Jacobs fielded the questions from fans with good humor and grace. When one audience member asked him to comment on a current storyline about the Shield and Evolution, a storyline Kane is not involved in, he responded kindly: “I think it was a surprise, and that’s what you want, right?” Another fan asked about Kane’s experience getting Pete Rose in a Tombstone pile driver at WrestleMania 14 in 1998. “Pete Rose is like us,” Jacobs laughed. “He doesn’t take himself too seriously. I was just surprised when the crowd started cheering me.”

After the Q & A session, fans lingered to shake Jacobs’s hand and thank him for the opportunity to talk to him. “The best part about this business is you guys, the fans,” Jacobs said humbly, which is yet more evidence showing why Kane continues to be a fan favorite among wrestling patrons of all ages.

TerrorCon, a New Convention for Horror Fans


By Jason Harris


New England is getting its second horror convention, TerrorCon, with the first one being Rock & Shock, which will be holding its eleventh convention this October. TerrorCon, which takes place in Rhode Island in June, isn’t the only new horror convention debuting in New England this year. Connecticut Horrorfest debuts in August.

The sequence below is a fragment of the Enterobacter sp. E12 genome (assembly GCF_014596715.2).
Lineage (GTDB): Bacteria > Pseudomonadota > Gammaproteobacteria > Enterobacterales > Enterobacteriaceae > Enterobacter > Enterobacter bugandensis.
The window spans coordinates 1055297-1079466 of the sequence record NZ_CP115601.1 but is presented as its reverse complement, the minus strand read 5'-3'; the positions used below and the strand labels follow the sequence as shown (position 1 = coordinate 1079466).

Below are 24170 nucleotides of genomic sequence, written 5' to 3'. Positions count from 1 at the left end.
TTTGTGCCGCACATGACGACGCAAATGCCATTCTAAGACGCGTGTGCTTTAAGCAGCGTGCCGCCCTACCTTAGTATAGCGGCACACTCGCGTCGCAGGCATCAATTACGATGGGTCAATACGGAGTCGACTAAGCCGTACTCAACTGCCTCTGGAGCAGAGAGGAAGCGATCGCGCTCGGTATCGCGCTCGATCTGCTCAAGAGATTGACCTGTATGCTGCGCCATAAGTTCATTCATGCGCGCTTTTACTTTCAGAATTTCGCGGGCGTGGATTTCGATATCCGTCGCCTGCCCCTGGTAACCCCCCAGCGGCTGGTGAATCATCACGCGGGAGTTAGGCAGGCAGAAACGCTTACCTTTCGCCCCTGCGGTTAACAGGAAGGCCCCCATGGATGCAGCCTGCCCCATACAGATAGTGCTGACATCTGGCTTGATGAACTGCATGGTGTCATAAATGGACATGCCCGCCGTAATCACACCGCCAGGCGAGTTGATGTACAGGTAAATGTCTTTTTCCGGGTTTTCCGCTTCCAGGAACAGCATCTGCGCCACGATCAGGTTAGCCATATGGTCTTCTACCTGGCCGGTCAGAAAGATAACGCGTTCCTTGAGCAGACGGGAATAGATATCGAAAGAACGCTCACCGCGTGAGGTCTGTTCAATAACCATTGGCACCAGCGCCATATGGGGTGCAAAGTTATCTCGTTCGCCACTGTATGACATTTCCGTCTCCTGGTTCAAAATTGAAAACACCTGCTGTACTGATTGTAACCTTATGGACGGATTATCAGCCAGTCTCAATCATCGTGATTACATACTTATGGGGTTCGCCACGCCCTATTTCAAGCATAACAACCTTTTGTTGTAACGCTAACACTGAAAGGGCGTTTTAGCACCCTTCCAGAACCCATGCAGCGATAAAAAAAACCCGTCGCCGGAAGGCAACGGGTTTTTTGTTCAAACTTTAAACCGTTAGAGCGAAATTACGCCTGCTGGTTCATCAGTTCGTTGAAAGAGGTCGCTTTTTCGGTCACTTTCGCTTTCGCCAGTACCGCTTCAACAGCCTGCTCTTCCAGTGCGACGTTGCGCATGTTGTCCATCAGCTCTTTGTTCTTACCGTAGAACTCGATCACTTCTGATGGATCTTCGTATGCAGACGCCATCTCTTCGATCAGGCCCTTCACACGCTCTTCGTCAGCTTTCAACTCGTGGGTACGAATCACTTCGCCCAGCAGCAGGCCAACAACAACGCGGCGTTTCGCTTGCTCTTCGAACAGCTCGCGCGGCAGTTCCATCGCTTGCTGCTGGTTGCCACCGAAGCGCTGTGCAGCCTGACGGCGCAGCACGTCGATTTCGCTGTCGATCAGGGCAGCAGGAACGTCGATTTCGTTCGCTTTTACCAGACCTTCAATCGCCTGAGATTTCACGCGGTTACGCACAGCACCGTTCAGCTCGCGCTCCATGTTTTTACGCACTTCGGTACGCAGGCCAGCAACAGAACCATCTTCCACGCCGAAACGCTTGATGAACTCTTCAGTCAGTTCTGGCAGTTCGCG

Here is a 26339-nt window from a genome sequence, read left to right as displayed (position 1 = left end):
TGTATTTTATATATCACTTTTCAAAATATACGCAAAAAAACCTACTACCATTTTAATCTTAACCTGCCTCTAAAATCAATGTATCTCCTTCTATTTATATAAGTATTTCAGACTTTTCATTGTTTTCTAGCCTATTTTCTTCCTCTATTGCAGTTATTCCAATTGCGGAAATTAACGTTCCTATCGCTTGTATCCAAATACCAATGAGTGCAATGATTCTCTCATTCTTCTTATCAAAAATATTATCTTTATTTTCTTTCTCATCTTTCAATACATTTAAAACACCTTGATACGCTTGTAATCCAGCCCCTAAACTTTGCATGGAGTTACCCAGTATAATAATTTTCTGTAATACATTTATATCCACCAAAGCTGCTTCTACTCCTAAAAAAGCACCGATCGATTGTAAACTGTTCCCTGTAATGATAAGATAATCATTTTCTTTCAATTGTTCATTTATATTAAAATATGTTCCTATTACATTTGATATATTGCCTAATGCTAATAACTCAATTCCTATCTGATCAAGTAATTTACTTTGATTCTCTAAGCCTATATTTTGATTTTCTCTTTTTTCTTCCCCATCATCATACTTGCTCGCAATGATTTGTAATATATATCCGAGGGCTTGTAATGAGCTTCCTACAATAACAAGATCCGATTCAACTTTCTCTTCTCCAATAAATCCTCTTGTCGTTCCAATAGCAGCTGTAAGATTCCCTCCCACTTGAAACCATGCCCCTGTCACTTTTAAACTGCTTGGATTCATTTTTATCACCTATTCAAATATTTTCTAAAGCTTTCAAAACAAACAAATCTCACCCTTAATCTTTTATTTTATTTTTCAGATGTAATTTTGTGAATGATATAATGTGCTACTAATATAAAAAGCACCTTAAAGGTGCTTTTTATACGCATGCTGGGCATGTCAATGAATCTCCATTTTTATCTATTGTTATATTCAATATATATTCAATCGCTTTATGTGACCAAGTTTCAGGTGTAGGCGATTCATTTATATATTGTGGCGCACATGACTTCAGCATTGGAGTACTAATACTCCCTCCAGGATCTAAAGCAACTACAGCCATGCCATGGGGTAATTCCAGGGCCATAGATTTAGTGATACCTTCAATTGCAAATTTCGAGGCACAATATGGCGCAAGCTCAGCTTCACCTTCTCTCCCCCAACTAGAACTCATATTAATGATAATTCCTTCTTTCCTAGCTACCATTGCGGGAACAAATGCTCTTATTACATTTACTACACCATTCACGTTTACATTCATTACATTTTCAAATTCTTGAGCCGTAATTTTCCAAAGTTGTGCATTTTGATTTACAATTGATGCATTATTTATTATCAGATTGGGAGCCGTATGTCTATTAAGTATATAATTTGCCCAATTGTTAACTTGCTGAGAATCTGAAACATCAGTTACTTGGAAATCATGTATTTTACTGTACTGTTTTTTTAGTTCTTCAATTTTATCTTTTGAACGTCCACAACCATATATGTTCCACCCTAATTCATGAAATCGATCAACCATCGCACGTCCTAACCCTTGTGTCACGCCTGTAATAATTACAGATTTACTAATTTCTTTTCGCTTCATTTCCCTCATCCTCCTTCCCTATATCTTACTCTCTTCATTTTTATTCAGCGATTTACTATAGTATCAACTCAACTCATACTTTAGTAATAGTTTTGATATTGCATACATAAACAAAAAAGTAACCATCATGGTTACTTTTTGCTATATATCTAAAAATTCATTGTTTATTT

TerrorCon is the brainchild of Steven Perry, director of operations for Altered Reality, who has brought conventions to fans of comics, movies, and pop culture. These conventions are Southcoast Toy and Comic Show and Rhode Island Comic Con. Perry had been thinking of his newest one, TerrorCon, for about a year, he said.

Rhode Island didn’t have a big horror type show, Perry said. “We wanted to bring that to the people of Rhode Island.”

Perry thinks the organizers of Rock & Shock do a great job so he decided to have his new convention take place in June so as not to interfere with Rock & Shock. He didn’t want to step on anyones toes, he said.

“Everyone’s happy and friends remain friends. It keeps everyone friendly with everyone. We believe that everyone should work together. There’s no need for shows to stumble.”

Perry isn’t sticking to only New England to organize shows. His company is in the process of organizing shows for New Jersey and Colorado, which should be starting up in 2015, he said. He can’t say what those shows will be since they are not fully developed, which is the reason he hasn’t announced them yet.